RNRN Standby for Potential Deployment:
Healthcare Assessment and Services to Immigrant Children at Detention Centers
RNRN and NNU are closely monitoring the status of the emerging crisis affecting immigrant families where children are being separated and isolated from their parents and siblings, detained in violation of international law, and held in either existing shelters or holding areas, or in temporary tent cities being set up in desert areas near El Paso, Texas. We are particularly concerned that these temporary internment centers will place the children at extreme physical and mental health risk. The conditions that can exist in these areas – including summer temperatures in excess of 108 degrees, are no place to house vulnerable children. RNRN is committed to exploring ways to ensure that the children being separated from their families are safe.
Sign up to be on the stand-by list of volunteers to be considered should RNRN be needed or requested >>
RNRN is a project of the NNU and the California Nurses Foundation, a 501(c)(3) nonprofit. A national network of direct-care RNs powered by National Nurses United that coordinates sending volunteer RNs to disaster-stricken areas where and when they are needed.
A national network of direct-care RNs — powered by National Nurses United — that coordinates sending volunteer RNs to disaster stricken areas where and when they are needed most.
RNRN was organized in 2005 when Katrina and Rita — two of the most destructive hurricanes in history — dramatically exposed America’s flawed disaster relief system. RNRN volunteers went to the devastated Gulf Coast to help provide care for the hundreds of thousands of people abandoned and without food, water, shelter, medical aid, nursing care, or even a basic evacuation plan.
RNRN received an overwhelming response to the call for help after a 7.0 earthquake struck Haiti in January, 2010. RNRN answered the call and deployed RNs aboard the USNS Comfort, and to a hospital in northern Haiti where volunteers worked side by side with local RNs.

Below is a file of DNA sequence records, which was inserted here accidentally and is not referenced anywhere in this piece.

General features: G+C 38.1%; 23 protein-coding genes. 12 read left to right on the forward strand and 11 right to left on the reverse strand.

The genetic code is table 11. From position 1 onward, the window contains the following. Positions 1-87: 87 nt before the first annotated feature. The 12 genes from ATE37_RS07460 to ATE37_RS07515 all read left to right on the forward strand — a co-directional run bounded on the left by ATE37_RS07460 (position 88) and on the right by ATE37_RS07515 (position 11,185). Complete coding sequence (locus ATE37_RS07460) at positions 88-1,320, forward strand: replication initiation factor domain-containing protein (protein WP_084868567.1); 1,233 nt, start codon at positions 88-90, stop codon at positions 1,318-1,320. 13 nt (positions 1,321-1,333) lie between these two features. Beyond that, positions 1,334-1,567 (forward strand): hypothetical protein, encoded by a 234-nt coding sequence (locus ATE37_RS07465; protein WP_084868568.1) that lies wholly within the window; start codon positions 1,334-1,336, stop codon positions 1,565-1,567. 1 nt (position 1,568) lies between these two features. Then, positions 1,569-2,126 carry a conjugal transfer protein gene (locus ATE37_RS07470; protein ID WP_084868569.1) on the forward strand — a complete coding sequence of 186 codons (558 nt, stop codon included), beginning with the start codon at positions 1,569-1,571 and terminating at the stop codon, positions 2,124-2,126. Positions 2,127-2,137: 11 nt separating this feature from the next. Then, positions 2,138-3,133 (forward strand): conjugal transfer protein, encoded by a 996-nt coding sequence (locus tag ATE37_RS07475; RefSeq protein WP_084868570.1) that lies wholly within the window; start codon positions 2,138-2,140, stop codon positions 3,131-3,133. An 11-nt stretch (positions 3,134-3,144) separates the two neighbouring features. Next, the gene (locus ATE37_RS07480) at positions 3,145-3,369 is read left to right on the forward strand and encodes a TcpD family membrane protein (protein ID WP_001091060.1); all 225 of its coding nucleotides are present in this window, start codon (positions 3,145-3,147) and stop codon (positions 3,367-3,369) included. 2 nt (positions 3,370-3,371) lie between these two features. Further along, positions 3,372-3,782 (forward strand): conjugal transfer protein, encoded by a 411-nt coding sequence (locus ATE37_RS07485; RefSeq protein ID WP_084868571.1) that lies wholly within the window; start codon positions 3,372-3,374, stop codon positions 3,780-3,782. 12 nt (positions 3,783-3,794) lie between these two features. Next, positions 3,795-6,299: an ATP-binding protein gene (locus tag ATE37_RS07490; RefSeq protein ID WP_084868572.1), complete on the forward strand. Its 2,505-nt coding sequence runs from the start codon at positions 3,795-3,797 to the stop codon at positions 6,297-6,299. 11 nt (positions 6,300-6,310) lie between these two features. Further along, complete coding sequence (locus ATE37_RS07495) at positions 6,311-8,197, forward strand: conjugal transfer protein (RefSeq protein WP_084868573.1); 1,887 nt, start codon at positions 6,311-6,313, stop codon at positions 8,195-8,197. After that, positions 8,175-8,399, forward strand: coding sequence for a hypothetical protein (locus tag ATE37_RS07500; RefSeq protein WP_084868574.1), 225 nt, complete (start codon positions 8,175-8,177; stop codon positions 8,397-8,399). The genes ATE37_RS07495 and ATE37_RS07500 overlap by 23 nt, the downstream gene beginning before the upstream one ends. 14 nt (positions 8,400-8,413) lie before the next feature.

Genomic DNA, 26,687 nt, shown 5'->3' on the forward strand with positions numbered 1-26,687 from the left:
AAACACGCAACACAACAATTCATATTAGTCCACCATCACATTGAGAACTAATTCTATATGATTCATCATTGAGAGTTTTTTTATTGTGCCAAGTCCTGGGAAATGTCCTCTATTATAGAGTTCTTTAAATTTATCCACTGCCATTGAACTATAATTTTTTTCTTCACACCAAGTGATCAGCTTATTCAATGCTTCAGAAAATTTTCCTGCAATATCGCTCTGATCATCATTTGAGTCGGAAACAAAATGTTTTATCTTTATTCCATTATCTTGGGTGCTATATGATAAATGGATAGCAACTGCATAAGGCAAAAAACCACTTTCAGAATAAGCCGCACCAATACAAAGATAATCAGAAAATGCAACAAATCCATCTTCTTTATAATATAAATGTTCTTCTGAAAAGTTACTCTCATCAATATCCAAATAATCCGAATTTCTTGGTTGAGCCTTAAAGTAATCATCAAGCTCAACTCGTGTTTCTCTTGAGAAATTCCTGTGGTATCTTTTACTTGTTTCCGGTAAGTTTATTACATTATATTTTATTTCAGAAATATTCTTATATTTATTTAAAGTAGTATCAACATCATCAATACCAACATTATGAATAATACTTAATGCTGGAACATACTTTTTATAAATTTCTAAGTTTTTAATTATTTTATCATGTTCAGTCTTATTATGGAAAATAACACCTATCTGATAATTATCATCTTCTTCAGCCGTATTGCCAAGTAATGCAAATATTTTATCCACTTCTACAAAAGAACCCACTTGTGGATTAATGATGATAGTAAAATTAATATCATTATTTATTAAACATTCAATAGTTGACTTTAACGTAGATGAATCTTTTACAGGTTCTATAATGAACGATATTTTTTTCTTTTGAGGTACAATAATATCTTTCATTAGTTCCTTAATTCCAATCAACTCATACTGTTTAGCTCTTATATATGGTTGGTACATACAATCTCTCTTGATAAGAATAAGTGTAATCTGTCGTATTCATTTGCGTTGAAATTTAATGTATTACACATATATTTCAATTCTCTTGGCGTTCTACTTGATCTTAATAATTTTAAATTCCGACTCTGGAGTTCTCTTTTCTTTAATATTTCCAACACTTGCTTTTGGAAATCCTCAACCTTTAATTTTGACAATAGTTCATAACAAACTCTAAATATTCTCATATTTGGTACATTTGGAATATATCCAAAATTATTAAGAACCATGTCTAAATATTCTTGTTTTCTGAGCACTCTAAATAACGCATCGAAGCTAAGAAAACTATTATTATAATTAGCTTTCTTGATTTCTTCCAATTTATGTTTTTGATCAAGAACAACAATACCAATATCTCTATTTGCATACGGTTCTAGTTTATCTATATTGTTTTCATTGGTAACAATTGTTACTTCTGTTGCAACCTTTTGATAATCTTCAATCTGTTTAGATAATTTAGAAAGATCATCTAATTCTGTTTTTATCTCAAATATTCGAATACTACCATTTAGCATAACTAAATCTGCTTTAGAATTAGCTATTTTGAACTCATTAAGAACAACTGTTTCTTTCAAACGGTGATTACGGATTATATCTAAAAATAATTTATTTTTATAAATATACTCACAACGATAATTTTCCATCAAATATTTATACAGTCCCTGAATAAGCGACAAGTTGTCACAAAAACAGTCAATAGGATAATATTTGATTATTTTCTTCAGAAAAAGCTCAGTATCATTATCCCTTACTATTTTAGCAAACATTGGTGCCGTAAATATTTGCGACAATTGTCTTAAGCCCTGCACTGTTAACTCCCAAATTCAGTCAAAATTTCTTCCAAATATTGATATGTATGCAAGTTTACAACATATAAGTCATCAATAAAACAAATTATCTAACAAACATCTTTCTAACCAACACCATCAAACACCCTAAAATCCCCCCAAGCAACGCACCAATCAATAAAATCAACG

RNRN also participated in Continuing Promise 2010 with the United States Navy, treating thousands of patients in eight different countries, including Haiti. RNRN supported the relief efforts in Japan after the March 11, 2011 devastating earthquake, tsunami and nuclear crisis.
In 2012 and 2013, RNRN responded to Hurricane Sandy in the US, and sent several teams to provide assistance in the wake of Super Typhoon Haiyan/Yolanda in the Philippines. In 2015, RNRN returned to our partnership with the US Navy to participate with the Continuing Promise mission, working both on the USNS Comfort as well as in rural clinics, providing medical care to thousands in 11 different countries over the six month mission.
RNRN sprang to immediate action in the wake of the devastating hurricane season of 2017, providing teams of relief RNs to Houston in the wake of Hurricane Harvey, and to Puerto Rico in the wake of Hurricanes Irma and Maria.
In addition to our work to provide immediate aid and relief to victims of disasters, and to help those in need, RNRN provided first aid and health basic health services to the Navajo Nation Fair and Standing Rock Sioux Tribe in 2016, as well as ongoing first aid and health screenings at event across the country.
RNRN deploys and provides support for volunteer nurses when disaster strikes. With RNRN, nurses can focus on providing patient care. RNRN takes care of everything else – including raising funds to cover airfare and lodging, and facilitating out of state licensure when required.
RNRN also conducts educational courses examining the RN’s unique ability to be the driving force in pressing for universal healthcare and disaster preparedness/response standards. We are proud to be the power of nurses helping nurses to respond when disaster strikes.To join our network of volunteers, visit our sign up form here.
National Nurse Magazine covers RNRN responses to Hurricane Harvey and Standing Rock #NoDAPL